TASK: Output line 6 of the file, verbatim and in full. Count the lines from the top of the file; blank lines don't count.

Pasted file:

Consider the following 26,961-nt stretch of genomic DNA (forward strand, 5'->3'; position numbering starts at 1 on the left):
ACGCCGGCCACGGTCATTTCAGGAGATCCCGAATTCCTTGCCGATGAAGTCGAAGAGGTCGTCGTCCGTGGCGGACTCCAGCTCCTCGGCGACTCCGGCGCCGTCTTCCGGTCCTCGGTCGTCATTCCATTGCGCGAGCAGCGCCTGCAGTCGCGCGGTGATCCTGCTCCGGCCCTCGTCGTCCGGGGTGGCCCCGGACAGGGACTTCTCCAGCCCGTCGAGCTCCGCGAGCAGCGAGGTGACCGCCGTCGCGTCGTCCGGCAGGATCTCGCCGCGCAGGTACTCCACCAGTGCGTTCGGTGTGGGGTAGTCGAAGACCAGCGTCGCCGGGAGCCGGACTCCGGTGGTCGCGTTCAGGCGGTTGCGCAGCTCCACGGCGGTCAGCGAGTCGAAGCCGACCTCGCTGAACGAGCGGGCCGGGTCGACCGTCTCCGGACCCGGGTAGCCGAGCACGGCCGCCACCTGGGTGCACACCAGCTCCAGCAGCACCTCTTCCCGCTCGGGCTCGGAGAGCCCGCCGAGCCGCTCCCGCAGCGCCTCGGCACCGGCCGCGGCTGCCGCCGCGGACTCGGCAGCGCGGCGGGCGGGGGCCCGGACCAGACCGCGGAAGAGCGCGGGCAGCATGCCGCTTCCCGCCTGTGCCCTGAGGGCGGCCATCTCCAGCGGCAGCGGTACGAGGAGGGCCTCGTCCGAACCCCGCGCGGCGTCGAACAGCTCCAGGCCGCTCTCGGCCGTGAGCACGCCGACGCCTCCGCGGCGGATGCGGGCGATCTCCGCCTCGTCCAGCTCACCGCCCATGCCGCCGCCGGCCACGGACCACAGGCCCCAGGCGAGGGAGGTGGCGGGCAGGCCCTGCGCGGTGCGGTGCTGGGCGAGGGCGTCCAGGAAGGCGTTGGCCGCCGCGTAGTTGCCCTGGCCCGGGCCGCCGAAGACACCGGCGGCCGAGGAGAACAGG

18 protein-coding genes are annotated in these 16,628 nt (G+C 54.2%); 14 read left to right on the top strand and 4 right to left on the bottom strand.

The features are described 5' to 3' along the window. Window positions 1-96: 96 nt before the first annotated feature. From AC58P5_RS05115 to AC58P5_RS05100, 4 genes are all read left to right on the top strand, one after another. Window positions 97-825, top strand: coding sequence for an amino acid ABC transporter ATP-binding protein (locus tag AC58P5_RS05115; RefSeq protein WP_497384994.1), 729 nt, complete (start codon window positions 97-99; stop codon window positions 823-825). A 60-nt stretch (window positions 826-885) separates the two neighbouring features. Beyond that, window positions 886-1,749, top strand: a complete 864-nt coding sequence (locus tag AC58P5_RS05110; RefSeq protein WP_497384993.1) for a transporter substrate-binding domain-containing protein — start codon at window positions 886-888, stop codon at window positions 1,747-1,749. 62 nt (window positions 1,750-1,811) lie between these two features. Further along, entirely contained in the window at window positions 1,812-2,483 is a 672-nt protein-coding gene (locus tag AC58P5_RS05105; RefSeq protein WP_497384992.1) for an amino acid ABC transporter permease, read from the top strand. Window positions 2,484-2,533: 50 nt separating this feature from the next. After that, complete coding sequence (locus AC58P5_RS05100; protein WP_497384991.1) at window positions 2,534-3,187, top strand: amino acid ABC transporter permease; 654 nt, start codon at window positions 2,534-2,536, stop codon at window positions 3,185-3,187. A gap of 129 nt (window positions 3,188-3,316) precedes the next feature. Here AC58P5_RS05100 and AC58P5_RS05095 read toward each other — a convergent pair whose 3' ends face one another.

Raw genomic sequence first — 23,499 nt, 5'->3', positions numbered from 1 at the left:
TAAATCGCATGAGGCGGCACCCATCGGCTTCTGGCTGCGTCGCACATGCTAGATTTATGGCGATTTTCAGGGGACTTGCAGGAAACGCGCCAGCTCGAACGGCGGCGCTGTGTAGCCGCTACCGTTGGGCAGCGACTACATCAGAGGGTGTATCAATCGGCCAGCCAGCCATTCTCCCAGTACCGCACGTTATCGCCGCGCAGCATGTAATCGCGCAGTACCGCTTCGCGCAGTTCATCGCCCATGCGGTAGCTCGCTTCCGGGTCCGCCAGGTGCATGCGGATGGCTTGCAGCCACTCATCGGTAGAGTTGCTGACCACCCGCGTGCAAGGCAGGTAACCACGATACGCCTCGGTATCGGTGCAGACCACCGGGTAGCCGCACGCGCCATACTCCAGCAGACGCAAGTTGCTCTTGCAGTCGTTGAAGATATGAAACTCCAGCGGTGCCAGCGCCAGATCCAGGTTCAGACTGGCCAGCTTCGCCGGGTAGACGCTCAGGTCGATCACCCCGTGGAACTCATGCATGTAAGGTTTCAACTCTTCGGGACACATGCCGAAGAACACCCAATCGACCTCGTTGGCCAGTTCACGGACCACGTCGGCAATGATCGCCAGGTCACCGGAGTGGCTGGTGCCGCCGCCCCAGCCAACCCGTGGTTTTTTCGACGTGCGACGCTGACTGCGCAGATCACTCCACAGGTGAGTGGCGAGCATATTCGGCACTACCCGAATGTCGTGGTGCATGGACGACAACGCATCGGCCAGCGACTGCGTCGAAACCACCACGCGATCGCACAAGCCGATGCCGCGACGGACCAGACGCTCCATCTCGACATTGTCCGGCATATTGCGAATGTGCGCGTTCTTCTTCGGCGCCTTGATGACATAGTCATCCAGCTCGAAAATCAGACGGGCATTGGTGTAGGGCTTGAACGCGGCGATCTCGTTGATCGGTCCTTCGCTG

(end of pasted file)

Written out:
TAAATCGCATGAGGCGGCACCCATCGGCTTCTGGCTGCGTCGCACATGCTAGATTTATGGCGATTTTCAGGGGACTTGCAGGAAACGCGCCAGCTCGAACGGCGGCGCTGTGTAGCCGCTACCGTTGGGCAGCGACTACATCAGAGGGTGTATCAATCGGCCAGCCAGCCATTCTCCCAGTACCGCACGTTATCGCCGCGCAGCATGTAATCGCGCAGTACCGCTTCGCGCAGTTCATCGCCCATGCGGTAGCTCGCTTCCGGGTCCGCCAGGTGCATGCGGATGGCTTGCAGCCACTCATCGGTAGAGTTGCTGACCACCCGCGTGCAAGGCAGGTAACCACGATACGCCTCGGTATCGGTGCAGACCACCGGGTAGCCGCACGCGCCATACTCCAGCAGACGCAAGTTGCTCTTGCAGTCGTTGAAGATATGAAACTCCAGCGGTGCCAGCGCCAGATCCAGGTTCAGACTGGCCAGCTTCGCCGGGTAGACGCTCAGGTCGATCACCCCGTGGAACTCATGCATGTAAGGTTTCAACTCTTCGGGACACATGCCGAAGAACACCCAATCGACCTCGTTGGCCAGTTCACGGACCACGTCGGCAATGATCGCCAGGTCACCGGAGTGGCTGGTGCCGCCGCCCCAGCCAACCCGTGGTTTTTTCGACGTGCGACGCTGACTGCGCAGATCACTCCACAGGTGAGTGGCGAGCATATTCGGCACTACCCGAATGTCGTGGTGCATGGACGACAACGCATCGGCCAGCGACTGCGTCGAAACCACCACGCGATCGCACAAGCCGATGCCGCGACGGACCAGACGCTCCATCTCGACATTGTCCGGCATATTGCGAATGTGCGCGTTCTTCTTCGGCGCCTTGATGACATAGTCATCCAGCTCGAAAATCAGACGGGCATTGGTGTAGGGCTTGAACGCGGCGATCTCGTTGATCGGTCCTTCGCTG